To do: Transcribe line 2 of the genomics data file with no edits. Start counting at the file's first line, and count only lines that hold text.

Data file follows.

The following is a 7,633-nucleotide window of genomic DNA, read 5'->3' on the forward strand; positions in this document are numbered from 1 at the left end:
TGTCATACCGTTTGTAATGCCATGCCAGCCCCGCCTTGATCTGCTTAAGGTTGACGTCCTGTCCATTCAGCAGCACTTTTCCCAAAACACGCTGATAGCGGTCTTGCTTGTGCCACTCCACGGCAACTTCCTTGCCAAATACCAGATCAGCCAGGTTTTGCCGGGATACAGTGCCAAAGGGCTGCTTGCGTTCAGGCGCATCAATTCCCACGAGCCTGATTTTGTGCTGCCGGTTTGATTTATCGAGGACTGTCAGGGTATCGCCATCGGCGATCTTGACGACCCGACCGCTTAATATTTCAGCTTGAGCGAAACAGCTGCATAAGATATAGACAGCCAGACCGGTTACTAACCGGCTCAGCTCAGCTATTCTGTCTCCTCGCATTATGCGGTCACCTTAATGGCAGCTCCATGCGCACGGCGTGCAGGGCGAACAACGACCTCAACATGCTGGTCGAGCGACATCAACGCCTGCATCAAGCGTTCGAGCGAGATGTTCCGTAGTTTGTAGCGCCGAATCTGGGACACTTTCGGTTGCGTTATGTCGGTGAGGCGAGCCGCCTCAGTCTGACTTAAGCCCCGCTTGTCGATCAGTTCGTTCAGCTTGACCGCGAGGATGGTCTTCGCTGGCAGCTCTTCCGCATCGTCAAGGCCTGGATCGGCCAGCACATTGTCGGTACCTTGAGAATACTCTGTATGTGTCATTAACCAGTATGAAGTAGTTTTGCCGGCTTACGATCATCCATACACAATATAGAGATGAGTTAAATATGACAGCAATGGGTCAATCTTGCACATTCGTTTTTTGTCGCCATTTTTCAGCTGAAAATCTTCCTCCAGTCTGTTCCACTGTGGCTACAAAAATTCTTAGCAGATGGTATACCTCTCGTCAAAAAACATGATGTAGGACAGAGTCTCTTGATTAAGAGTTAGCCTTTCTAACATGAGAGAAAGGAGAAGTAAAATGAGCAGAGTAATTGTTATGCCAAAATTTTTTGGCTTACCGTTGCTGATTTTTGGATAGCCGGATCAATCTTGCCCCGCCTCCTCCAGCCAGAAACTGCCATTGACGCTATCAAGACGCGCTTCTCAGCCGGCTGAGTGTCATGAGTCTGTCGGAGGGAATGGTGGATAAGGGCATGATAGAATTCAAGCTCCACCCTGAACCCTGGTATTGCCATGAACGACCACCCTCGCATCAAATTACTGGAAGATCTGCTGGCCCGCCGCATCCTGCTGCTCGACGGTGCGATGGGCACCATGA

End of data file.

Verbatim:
TGTCATACCGTTTGTAATGCCATGCCAGCCCCGCCTTGATCTGCTTAAGGTTGACGTCCTGTCCATTCAGCAGCACTTTTCCCAAAACACGCTGATAGCGGTCTTGCTTGTGCCACTCCACGGCAACTTCCTTGCCAAATACCAGATCAGCCAGGTTTTGCCGGGATACAGTGCCAAAGGGCTGCTTGCGTTCAGGCGCATCAATTCCCACGAGCCTGATTTTGTGCTGCCGGTTTGATTTATCGAGGACTGTCAGGGTATCGCCATCGGCGATCTTGACGACCCGACCGCTTAATATTTCAGCTTGAGCGAAACAGCTGCATAAGATATAGACAGCCAGACCGGTTACTAACCGGCTCAGCTCAGCTATTCTGTCTCCTCGCATTATGCGGTCACCTTAATGGCAGCTCCATGCGCACGGCGTGCAGGGCGAACAACGACCTCAACATGCTGGTCGAGCGACATCAACGCCTGCATCAAGCGTTCGAGCGAGATGTTCCGTAGTTTGTAGCGCCGAATCTGGGACACTTTCGGTTGCGTTATGTCGGTGAGGCGAGCCGCCTCAGTCTGACTTAAGCCCCGCTTGTCGATCAGTTCGTTCAGCTTGACCGCGAGGATGGTCTTCGCTGGCAGCTCTTCCGCATCGTCAAGGCCTGGATCGGCCAGCACATTGTCGGTACCTTGAGAATACTCTGTATGTGTCATTAACCAGTATGAAGTAGTTTTGCCGGCTTACGATCATCCATACACAATATAGAGATGAGTTAAATATGACAGCAATGGGTCAATCTTGCACATTCGTTTTTTGTCGCCATTTTTCAGCTGAAAATCTTCCTCCAGTCTGTTCCACTGTGGCTACAAAAATTCTTAGCAGATGGTATACCTCTCGTCAAAAAACATGATGTAGGACAGAGTCTCTTGATTAAGAGTTAGCCTTTCTAACATGAGAGAAAGGAGAAGTAAAATGAGCAGAGTAATTGTTATGCCAAAATTTTTTGGCTTACCGTTGCTGATTTTTGGATAGCCGGATCAATCTTGCCCCGCCTCCTCCAGCCAGAAACTGCCATTGACGCTATCAAGACGCGCTTCTCAGCCGGCTGAGTGTCATGAGTCTGTCGGAGGGAATGGTGGATAAGGGCATGATAGAATTCAAGCTCCACCCTGAACCCTGGTATTGCCATGAACGACCACCCTCGCATCAAATTACTGGAAGATCTGCTGGCCCGCCGCATCCTGCTGCTCGACGGTGCGATGGGCACCATGA